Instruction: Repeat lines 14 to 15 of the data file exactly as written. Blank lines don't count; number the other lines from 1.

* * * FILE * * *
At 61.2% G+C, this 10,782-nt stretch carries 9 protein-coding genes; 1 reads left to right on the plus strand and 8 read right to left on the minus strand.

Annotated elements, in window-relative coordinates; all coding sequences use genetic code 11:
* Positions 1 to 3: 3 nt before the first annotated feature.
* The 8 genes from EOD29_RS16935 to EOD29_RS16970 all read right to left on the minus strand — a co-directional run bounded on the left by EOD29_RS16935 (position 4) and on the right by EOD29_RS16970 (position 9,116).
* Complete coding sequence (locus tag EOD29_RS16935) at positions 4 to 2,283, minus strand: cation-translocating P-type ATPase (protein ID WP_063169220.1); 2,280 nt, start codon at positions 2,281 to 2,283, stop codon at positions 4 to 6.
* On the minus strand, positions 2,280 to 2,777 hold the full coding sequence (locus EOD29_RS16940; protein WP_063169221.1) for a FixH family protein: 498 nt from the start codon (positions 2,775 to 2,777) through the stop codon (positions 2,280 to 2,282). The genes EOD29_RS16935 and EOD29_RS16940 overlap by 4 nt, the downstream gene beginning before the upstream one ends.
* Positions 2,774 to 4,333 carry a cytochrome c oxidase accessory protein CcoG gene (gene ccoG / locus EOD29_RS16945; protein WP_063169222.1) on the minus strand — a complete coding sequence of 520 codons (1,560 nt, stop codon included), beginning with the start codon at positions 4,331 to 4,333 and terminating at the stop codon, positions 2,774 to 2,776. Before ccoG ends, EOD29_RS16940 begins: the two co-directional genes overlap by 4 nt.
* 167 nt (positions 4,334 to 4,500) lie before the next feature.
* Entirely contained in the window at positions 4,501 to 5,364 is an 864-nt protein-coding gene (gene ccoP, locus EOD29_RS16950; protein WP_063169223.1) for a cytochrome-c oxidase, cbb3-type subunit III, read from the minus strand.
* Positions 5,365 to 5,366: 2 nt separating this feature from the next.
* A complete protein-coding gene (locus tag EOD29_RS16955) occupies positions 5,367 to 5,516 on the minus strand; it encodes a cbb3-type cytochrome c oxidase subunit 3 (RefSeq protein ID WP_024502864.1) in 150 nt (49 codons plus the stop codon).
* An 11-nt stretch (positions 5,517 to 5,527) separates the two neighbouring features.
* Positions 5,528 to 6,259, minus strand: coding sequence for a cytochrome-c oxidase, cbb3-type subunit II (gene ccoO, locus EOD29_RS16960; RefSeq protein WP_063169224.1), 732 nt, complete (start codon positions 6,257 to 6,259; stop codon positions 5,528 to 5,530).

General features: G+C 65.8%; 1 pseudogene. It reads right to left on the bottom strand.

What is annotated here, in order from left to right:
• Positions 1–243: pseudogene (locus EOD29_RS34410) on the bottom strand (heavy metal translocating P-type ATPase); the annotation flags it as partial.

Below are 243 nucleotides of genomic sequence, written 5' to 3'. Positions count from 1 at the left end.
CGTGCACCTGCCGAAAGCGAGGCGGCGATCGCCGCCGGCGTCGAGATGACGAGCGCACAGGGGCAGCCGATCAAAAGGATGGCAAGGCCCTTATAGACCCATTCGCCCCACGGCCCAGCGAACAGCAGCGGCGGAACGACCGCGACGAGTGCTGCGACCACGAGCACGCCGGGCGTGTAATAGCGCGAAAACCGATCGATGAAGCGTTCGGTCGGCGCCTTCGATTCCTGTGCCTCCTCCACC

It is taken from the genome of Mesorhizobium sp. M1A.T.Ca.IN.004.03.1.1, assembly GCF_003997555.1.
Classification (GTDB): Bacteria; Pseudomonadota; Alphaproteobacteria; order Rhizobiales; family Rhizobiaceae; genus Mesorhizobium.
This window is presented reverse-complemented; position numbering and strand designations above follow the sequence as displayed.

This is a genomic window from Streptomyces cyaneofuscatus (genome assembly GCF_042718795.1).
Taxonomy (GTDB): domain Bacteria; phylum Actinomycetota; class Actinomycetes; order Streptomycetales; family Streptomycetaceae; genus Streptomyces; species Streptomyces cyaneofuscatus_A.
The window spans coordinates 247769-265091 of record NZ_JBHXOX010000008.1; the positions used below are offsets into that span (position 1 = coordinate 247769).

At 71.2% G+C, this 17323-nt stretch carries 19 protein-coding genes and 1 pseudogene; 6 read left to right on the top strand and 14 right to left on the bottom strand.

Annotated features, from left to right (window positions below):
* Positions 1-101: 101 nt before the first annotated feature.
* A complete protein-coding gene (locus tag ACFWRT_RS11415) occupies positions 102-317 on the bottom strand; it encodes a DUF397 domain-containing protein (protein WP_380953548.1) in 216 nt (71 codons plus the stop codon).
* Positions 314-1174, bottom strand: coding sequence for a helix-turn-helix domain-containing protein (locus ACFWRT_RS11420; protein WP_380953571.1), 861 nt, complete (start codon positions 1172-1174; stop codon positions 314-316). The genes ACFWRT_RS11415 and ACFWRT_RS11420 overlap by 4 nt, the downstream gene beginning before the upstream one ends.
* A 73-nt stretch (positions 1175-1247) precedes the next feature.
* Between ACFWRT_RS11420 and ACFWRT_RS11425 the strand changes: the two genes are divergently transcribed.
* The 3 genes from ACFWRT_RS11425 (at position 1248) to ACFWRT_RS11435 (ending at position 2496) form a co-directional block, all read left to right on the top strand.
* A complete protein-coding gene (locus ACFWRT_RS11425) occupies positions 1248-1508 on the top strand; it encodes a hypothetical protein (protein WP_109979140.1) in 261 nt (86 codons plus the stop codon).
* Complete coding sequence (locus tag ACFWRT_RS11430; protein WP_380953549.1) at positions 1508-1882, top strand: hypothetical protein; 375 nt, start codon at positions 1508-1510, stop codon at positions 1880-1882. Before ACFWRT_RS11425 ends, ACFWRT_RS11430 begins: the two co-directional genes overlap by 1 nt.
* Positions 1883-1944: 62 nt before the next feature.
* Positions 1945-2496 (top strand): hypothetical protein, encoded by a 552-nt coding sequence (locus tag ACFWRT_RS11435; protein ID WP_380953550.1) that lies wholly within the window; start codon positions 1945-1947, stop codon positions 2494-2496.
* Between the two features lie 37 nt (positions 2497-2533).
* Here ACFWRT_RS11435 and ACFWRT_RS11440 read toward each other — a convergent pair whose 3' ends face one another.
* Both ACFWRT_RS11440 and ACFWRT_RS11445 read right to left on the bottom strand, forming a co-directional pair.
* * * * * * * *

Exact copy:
General features: G+C 65.8%; 1 pseudogene. It reads right to left on the bottom strand.

What is annotated here, in order from left to right: